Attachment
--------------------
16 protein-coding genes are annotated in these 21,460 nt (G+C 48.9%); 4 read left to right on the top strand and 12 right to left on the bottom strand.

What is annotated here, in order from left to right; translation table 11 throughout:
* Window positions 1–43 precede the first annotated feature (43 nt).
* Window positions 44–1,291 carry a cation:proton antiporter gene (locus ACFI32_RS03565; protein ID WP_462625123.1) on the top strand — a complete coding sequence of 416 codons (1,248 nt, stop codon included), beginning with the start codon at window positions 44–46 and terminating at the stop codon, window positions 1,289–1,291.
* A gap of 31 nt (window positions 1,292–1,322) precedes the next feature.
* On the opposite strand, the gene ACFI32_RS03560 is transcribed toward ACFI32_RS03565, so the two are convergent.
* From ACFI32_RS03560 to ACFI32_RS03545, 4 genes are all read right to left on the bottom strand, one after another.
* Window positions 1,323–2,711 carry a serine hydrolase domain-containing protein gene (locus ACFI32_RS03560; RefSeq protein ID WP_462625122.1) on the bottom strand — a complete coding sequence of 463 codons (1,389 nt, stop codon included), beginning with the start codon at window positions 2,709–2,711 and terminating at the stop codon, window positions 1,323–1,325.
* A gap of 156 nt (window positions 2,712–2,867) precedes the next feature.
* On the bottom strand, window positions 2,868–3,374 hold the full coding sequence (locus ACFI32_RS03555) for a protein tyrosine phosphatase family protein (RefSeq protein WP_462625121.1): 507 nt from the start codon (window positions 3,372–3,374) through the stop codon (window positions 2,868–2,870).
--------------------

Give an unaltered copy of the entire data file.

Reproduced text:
16 protein-coding genes are annotated in these 21,460 nt (G+C 48.9%); 4 read left to right on the top strand and 12 right to left on the bottom strand.

What is annotated here, in order from left to right; translation table 11 throughout:
* Window positions 1–43 precede the first annotated feature (43 nt).
* Window positions 44–1,291 carry a cation:proton antiporter gene (locus ACFI32_RS03565; protein ID WP_462625123.1) on the top strand — a complete coding sequence of 416 codons (1,248 nt, stop codon included), beginning with the start codon at window positions 44–46 and terminating at the stop codon, window positions 1,289–1,291.
* A gap of 31 nt (window positions 1,292–1,322) precedes the next feature.
* On the opposite strand, the gene ACFI32_RS03560 is transcribed toward ACFI32_RS03565, so the two are convergent.
* From ACFI32_RS03560 to ACFI32_RS03545, 4 genes are all read right to left on the bottom strand, one after another.
* Window positions 1,323–2,711 carry a serine hydrolase domain-containing protein gene (locus ACFI32_RS03560; RefSeq protein ID WP_462625122.1) on the bottom strand — a complete coding sequence of 463 codons (1,389 nt, stop codon included), beginning with the start codon at window positions 2,709–2,711 and terminating at the stop codon, window positions 1,323–1,325.
* A gap of 156 nt (window positions 2,712–2,867) precedes the next feature.
* On the bottom strand, window positions 2,868–3,374 hold the full coding sequence (locus ACFI32_RS03555) for a protein tyrosine phosphatase family protein (RefSeq protein WP_462625121.1): 507 nt from the start codon (window positions 3,372–3,374) through the stop codon (window positions 2,868–2,870).